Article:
I have a curious relationship with fear. On one hand, I have a strong flinch reaction to certain things, often inconsequential ones; on the other hand, working with Sekhmet for so long as numbed me to certain kinds of fear, like the fear one might normally feel in the face of dangerous gods.
I am not afraid of any god. I am wary of many, and I will flinch away from many, and I have a healthy respect and avoidance of many, but I am not afraid of Them. If put in a room with only me and a god that would otherwise terrify me, I’ll stand openly and await Their first move. Maybe I never lost that adolescent feeling of invulnerability when it comes to spiritual matters. Maybe my faith in “my” gods outweighs the concern that gods Who may not care as much will toss me around; I’ve got backup, after all. Throughout all the twists in our relationship, I’ve never had any doubt that Sekhmet would step in if I were in a tight corner—and now I know other Netjeru would intervene, too. It’s a very good feeling to have that safety net.
But that doesn’t mean fear plays no role in my practice. I am afraid of unpredictable tragedies, like losing my partner or my animals or my friends to random and sudden accidents or illnesses. I am afraid of people with lethal amounts of venom at their disposal and a willingness to use it indiscriminately. I am afraid of the destruction of my body, in whole or in part.
I think those are probably relatively common, or at least understandable, fears. I’ve seen an awful lot of prayers and hekau and rituals designed to protect our loved ones, to protect ourselves, and to preserve or restore our health. I’ve seen some of those prayers, hekau, and rituals actively go forth to remove or destroy enemies and illnesses. Most people don’t want to lose anyone or be wounded, so it makes sense to have those common themes of protect-and-heal through our religions and our magic.
But there are more subtle ways fear can manifest. Turns out that my fear of venomous people is linked to feeling vulnerable in someone’s presence, which can show up even when I’m interacting with (or thinking about interacting with) deities. It’s hard not to feel vulnerable around entities Who are much more vast and powerful than I am, and sometimes I just want to curl up like a pillbug until They look the other way.
Similarly, I give certain deities a wide berth if They remind me of venomous people—Aset (Isis) is a great example for this, because of the enormous power She wields and the extents to which She will go to serve Herself and Her son, Heru-sa-Aset (Horus the Younger). I mean, She poisoned Her own father, Ra, in order to learn His true name and have access to that power, which She shared with Her son. I have no illusions about Aset’s cunning and resourcefulness, so I give Her a healthy respect and do not engage with Her unless I know I’m on sure ground. (Please note: I don’t dislike Aset; I’m just cautious with Her.)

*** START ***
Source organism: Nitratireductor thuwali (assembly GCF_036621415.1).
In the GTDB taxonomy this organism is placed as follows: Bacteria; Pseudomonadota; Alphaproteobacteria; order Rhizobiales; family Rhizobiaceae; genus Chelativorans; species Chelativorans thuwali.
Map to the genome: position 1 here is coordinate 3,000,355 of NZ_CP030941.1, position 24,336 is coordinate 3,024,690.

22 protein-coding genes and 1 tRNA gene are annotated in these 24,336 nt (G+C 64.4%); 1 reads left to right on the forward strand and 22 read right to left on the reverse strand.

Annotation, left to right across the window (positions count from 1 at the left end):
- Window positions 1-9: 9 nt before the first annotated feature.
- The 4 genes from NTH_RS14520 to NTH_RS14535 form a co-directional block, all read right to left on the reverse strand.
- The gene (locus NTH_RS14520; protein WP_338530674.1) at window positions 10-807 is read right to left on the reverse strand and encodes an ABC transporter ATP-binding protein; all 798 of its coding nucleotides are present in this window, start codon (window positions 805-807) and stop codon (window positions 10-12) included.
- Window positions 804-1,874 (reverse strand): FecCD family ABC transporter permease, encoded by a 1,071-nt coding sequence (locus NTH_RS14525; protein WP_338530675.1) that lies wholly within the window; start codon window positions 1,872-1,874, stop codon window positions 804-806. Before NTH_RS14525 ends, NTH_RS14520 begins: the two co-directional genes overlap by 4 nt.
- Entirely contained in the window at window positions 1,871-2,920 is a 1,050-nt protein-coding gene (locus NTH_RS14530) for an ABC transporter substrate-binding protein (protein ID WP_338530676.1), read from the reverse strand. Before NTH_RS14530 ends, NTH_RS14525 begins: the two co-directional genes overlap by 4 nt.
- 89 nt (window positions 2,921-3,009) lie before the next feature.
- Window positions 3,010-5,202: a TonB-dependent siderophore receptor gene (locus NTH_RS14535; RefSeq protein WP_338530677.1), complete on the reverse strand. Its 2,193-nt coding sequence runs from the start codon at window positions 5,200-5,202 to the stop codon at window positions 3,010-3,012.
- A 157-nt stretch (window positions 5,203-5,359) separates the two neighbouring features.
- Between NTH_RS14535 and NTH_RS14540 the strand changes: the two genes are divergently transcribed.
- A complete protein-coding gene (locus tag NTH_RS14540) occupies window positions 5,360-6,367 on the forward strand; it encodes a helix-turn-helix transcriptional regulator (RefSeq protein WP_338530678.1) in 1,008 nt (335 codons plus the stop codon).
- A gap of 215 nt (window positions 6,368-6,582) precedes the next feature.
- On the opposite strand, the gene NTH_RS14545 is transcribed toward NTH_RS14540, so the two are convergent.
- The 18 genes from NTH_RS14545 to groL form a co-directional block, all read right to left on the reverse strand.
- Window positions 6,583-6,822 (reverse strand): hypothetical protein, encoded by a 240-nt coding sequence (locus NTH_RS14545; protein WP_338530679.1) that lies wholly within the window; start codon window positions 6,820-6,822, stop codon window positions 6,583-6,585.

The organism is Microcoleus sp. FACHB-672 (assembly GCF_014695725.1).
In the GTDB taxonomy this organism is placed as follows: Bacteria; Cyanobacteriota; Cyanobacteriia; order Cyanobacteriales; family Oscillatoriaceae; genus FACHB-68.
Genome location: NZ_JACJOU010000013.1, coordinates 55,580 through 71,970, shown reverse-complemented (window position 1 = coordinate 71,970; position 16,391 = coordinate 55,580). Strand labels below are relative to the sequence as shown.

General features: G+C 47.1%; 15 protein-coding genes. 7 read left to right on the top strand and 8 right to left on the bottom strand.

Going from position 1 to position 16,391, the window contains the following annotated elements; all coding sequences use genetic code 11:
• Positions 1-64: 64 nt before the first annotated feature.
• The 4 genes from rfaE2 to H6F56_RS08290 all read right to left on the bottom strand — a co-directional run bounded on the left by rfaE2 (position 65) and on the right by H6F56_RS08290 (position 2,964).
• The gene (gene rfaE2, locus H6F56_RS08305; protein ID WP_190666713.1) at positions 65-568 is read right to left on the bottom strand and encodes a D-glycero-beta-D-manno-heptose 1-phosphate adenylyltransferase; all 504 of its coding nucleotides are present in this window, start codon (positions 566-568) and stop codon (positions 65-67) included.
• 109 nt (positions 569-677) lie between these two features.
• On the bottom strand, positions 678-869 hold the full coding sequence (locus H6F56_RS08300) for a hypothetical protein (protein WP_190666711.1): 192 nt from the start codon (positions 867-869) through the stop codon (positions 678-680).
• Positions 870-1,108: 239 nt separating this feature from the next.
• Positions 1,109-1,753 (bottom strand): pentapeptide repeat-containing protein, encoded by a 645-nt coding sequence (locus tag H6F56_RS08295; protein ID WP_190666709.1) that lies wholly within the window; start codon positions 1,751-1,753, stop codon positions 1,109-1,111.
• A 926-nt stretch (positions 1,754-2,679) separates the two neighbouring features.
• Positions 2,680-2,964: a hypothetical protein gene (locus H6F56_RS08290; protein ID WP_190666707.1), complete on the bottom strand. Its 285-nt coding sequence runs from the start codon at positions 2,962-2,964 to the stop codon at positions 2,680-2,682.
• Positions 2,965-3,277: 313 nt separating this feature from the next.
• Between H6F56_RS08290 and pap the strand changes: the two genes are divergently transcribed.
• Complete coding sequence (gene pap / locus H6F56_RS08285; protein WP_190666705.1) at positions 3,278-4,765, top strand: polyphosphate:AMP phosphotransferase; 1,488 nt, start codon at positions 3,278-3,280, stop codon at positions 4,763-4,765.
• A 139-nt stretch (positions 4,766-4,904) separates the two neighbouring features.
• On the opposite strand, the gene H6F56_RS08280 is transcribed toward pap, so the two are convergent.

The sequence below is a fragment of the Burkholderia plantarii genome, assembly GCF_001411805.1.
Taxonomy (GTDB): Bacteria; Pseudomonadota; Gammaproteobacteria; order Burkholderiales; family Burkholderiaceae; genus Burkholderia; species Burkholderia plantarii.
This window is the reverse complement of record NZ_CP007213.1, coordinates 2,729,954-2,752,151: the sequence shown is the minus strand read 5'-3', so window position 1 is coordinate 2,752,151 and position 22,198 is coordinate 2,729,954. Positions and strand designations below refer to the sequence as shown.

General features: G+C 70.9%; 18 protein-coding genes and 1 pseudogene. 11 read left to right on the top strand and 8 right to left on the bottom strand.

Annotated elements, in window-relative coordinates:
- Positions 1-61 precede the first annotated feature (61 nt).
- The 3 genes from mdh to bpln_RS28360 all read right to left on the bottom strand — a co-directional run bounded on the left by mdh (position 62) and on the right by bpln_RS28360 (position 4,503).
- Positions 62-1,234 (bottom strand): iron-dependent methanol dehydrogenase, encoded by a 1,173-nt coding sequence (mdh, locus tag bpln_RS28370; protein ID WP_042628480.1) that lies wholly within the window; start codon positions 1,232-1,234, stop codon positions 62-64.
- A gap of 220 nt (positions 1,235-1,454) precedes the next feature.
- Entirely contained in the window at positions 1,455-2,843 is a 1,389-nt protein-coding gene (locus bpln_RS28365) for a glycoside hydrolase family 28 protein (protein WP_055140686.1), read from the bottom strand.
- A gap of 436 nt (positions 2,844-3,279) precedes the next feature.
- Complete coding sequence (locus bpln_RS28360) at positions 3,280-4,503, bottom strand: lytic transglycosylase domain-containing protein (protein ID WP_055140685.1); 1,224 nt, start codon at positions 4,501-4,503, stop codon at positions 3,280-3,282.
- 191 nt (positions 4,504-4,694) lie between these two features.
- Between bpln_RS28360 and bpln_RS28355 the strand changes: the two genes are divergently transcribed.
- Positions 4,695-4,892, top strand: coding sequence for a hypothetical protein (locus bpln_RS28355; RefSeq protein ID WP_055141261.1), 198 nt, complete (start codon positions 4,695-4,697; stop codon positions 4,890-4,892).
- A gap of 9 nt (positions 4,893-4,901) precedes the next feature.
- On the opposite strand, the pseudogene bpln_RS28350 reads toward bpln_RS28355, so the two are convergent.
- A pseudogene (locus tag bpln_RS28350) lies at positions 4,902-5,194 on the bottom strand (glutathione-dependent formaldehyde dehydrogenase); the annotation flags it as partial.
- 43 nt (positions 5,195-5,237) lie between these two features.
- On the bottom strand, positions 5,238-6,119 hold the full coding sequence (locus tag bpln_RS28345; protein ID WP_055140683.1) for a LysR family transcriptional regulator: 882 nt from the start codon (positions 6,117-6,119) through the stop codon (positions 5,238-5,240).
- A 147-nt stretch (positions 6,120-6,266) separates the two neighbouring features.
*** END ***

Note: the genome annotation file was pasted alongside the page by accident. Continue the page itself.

And yet, I’ve still had the pillbug-urge around deities Who are not threatening to me. Gods Who look at me closely often receive that flinch-away response; I am uncomfortable when seen in too clear a light, because I am afraid I’ll be found unworthy. Deities of judgment or royalty (man, Aset again makes a great example) often evoke this reaction, as I’m pretty convinced my informal appearance and attitude are not up to snuff for any court, let alone a court of the gods. Not to mention all the internal imperfections that loom so large when I look at myself (but probably aren’t nearly so obnoxious from the outside looking in).
It can be a challenge to balance reasonable wariness born of mindfulness (that stuff that tells me maybe I ought to dress up and purify more than usual before greeting Aset) with flinching fear (that stuff that tells me maybe I ought to hide in a corner until She moves on). It’s worthwhile work, but such effort is nothing to sneeze at. I’ve seen a lot of people have to fight with their own flinches in order to approach the gods, and let me tell you, my friends, your courage is amazing and inspiring.
Please keep shining and pushing away the darkness of fear. You are not alone in the work you do, and the harvest you reap will be even more bountiful for the toil you undergo now.